COG’s 50th Year – Bird of the Year Project
The Gang-gang holds special significance for the Canberra Ornithologist Group (COG) and the ACT. It is the logo of COG and of the ACT Parks and Conservation Service. Despite this, little is known about the ecology of the Gang-gang within the ACT region, about its abundance, movements or what affects movement patterns, about its food preferences or seasonal distribution, or the frequency or success of breeding events. As part of celebrating 50 years of activity in the ACT and region, COG is running a citizen science project to learn more about Gang-gangs within the COG Area of Interest which stretches from Goulburn to Adaminaby and Burrinjuck Dam to Lake Bathurst. See map.
For any queries about the project please email firstname.lastname@example.org.
Gang-gang Survey Activities
- Imagining Gang-gangs student art comp
- Ongoing reporting of Gang-gang sightings – see below “Observing Gang-gangs throughout the year”.
- Quarterly muster – see below “Observing Gang-gangs quarterly during our Muster Count weeks”.
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YOU CAN HELP in one or both ways:
(1) Observing Gang-gangs throughout the year
PLEASE REPORT Gang-gangs observed (seen and/or heard) using the:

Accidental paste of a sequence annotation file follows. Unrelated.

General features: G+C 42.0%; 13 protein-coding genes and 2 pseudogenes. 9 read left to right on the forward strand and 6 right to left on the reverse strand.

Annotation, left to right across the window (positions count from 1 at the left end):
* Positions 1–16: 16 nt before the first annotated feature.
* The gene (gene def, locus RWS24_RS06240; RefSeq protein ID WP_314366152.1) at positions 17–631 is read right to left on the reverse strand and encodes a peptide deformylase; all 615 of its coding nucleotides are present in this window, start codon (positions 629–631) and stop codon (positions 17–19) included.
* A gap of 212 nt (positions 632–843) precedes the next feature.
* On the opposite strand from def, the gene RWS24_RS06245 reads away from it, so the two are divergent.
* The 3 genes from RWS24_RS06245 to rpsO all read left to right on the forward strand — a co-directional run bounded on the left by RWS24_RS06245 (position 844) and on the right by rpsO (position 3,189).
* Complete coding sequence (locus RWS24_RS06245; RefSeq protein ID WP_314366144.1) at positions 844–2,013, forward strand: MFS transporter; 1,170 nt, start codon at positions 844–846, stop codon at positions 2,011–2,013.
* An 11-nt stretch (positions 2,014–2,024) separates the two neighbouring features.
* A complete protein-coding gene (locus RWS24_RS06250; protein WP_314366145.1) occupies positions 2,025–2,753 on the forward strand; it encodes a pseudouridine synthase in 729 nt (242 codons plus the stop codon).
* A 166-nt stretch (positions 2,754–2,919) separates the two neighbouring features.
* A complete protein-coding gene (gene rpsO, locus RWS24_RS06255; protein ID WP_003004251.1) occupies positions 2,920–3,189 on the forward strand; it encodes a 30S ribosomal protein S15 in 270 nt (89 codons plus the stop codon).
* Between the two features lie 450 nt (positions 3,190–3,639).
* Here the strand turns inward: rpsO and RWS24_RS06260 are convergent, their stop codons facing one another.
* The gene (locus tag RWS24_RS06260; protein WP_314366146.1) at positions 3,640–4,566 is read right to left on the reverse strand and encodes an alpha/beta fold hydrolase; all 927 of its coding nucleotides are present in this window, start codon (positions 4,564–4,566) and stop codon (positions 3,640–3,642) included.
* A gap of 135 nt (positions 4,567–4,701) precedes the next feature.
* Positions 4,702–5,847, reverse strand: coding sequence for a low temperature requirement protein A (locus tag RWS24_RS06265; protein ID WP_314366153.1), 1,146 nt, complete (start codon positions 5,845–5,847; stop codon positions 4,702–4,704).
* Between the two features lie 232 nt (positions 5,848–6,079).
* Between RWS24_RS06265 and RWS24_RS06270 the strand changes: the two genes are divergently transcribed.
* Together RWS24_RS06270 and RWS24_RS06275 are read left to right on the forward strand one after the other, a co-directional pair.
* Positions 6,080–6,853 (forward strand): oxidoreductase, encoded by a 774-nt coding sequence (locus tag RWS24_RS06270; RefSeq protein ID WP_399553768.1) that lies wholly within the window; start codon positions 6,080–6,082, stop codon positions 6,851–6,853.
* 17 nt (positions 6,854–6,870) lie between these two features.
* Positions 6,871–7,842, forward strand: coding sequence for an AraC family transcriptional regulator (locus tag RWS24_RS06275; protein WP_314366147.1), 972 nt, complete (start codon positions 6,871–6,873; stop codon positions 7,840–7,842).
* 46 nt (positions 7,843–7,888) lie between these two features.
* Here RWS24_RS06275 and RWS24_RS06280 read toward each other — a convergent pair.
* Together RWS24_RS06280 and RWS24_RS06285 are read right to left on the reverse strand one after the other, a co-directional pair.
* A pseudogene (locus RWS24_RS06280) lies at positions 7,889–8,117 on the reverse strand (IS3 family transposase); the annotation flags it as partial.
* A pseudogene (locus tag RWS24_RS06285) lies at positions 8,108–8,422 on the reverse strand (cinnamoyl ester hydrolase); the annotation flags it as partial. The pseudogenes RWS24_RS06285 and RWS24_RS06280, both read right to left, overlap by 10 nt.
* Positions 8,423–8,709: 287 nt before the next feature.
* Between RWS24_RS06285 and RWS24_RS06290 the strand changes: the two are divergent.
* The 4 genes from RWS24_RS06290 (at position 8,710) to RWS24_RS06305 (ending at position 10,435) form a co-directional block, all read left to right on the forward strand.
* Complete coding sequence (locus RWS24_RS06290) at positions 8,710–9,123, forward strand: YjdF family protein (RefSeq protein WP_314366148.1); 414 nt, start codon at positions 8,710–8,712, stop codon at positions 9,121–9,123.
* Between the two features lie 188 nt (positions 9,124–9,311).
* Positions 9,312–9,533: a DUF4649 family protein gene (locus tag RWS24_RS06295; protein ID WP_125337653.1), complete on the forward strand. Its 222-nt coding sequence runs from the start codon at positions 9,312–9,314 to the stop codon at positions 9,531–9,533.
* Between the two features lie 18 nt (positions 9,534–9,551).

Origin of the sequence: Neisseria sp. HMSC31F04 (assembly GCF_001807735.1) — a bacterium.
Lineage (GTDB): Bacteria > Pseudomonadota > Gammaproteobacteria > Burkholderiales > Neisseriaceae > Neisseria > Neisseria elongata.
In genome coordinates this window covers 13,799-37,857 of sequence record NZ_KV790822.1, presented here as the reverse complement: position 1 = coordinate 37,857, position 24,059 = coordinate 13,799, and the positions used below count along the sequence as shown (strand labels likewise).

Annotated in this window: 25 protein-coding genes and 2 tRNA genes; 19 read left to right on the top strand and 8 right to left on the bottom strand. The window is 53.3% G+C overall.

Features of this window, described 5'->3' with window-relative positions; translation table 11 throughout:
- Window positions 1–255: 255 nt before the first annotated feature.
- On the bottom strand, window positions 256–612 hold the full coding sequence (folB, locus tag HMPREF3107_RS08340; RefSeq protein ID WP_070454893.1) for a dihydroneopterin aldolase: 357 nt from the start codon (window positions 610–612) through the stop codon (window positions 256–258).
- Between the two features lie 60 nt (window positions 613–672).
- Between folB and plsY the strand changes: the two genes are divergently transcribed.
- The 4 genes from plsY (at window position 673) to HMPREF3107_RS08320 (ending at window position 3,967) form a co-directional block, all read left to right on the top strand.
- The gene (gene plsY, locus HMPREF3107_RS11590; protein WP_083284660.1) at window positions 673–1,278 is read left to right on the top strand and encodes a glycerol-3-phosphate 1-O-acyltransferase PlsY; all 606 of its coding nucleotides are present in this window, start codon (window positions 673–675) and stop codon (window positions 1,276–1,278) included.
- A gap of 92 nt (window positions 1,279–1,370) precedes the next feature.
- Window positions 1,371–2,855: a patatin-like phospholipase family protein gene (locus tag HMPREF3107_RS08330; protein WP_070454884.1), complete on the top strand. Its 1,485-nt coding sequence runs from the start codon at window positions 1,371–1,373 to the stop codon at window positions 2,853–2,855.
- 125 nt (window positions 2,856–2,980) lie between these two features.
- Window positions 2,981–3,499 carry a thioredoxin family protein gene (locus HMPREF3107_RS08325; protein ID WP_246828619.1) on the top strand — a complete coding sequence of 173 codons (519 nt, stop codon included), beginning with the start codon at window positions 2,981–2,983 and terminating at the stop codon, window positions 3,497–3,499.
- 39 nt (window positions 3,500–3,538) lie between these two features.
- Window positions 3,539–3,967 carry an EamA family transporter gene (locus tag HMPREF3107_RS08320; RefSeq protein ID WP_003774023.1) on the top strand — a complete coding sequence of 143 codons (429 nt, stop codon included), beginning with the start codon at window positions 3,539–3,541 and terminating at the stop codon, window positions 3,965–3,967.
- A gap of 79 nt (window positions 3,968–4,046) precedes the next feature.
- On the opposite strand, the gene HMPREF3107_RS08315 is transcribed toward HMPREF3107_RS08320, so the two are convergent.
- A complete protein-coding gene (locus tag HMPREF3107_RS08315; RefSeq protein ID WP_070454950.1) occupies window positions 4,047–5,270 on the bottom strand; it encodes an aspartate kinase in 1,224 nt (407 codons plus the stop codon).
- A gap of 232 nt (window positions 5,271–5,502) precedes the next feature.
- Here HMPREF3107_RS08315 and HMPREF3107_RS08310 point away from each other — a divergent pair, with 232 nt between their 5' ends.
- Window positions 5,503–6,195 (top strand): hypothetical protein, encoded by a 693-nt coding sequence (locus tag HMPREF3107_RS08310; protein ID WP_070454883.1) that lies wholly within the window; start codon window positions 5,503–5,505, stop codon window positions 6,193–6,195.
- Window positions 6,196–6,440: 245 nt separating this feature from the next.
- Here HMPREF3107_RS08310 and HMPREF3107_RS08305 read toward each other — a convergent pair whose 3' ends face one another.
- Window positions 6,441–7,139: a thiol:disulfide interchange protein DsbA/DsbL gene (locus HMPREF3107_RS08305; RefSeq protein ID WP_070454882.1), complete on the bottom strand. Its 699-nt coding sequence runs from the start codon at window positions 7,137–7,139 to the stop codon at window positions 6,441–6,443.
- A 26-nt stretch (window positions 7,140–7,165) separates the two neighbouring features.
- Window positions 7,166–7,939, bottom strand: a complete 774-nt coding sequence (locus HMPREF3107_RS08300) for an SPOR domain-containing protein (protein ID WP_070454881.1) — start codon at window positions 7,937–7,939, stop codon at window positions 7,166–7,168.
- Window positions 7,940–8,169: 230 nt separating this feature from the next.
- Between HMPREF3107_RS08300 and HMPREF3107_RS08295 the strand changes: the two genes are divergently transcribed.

- web-site page, created for COG by Atlas of Living Australia or,
- paper data sheet, which is also available at COG monthly meetings.
If you are HAVING TROUBLE REGISTERING OR LOGGING IN TO THE SURVEY? – click to check instructions.
(2) Observing Gang-gangs quarterly during our Muster Count weeks
PLEASE REPORT whether Gang-gangs are present or absent at your chosen location(s) every day of the week November 20 to 26 using the paper or electronic form provided with the Muster Count Instructions.
The Muster Count is designed to identify where Gang-gangs are present and absent in the ACT region. Subsequent Musters will be held in November 2014 and February 2015.
The photo above is of a young male Gang-gang Cockatoo. All males have some red on their head. However, only adult males have red covering their whole head; crest, top and sides. Females have no red on their crest. Click on the link below to learn more about identifying Gang-gangs.